Treasury Inspector General for Tax Administration
March 26, 2013
TIGTA - 2013-10
Contact: David Barnes
WASHINGTON – A new cooperative effort between the Internal Revenue Service (IRS) and business taxpayers in which the IRS conducts real-time audits of businesses with assets of $10 million or more is generating favorable feedback from the businesses, according to a new report publicly released today by the Treasury Inspector General for Tax Administration (TIGTA).
TIGTA found that the Compliance Assurance Process (CAP) is being administered in accordance with IRS policies and procedures and followed many key best practices in its design and testing phase. However, the IRS needs to develop and implement a plan to thoroughly evaluate its results to ensure that sufficient benefits are being realized in relation to the costs being incurred, according to the study.
Unlike traditional audits, where tax issues are often resolved long after the tax return is filed, business taxpayers volunteer to participate in the CAP and strive to resolve potential tax issues before a tax return is filed. The CAP, according to Large Business and International (LB&I) Division statistics, reduces the length of the audit process for both the IRS and large businesses. TIGTA initiated its audit to determine the extent to which the planning, implementation, and evaluation for the CAP followed published guidance and whether it is being administered in accordance with IRS policies and procedures.
“The CAP is being administered in accordance with IRS policies and procedures, and the pilot program followed many key best practices in the design and testing of the process,” said J. Russell George, Treasury Inspector General for Tax Administration. “However, even though the CAP pilot program ran for six calendar years and the permanent program is in its second calendar year of operation, the LB&I Division has yet to develop and implement a plan to thoroughly evaluate CAP data.”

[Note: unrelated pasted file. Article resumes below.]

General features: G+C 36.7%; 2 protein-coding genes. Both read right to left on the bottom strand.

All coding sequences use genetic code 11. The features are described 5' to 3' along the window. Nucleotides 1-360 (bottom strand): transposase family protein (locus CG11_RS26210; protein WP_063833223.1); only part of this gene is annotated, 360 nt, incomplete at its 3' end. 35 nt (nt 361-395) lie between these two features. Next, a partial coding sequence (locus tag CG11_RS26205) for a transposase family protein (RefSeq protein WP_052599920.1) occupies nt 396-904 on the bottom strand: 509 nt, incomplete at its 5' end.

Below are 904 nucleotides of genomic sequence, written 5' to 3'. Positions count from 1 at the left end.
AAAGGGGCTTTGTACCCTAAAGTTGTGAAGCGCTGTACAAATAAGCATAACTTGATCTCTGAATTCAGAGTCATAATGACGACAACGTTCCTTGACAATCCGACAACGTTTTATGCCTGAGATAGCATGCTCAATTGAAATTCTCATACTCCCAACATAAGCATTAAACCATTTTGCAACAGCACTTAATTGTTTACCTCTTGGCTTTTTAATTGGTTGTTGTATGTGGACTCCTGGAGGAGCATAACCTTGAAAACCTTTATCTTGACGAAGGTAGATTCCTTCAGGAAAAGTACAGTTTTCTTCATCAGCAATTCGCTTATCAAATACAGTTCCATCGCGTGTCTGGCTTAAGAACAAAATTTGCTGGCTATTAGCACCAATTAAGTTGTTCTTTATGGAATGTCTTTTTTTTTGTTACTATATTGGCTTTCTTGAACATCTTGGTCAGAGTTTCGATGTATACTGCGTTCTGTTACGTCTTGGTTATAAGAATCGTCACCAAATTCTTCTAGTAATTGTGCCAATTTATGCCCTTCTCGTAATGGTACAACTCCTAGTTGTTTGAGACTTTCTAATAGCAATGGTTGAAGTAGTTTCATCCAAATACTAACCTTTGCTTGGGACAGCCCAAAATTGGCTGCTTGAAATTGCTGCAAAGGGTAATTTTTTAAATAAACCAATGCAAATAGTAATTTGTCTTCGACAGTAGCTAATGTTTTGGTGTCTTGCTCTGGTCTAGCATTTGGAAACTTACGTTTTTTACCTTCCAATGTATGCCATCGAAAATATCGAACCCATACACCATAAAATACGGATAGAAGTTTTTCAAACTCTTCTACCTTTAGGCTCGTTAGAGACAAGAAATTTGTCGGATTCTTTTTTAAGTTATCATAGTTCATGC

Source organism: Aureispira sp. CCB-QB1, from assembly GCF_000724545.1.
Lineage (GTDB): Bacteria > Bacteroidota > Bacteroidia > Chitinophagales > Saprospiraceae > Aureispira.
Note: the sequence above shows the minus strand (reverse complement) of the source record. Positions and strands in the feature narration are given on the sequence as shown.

TIGTA’s analysis found that although CAP audits are conforming to IRS policies and procedures, they are consuming substantially more staff hours than those under the traditional audit process. This makes the hourly revenue rate for the CAP approximately one third of the hourly rate examiners generated from traditional audits, $2,939 versus $8,448, respectively. TIGTA recommended that the Commissioner, LB&I Division, develop and implement an evaluation plan that verifies the CAP is delivering sufficient benefits in relation to the costs being incurred. In addition, the Commissioner, LB&I Division, should ensure that the CAP is assessed as a potential new user fee source once the IRS-wide user fee guidelines are revised and implemented.
In their response to the report, IRS management stated that they agreed with the recommendations and plan to take appropriate corrective actions.
Read the report.
Note: The difference between the date TIGTA issues an audit report to the Internal Revenue Service and the date TIGTA publicly releases the report is due to TIGTA's internal review process to ensure that public release is in compliance with Federal confidentiality laws.
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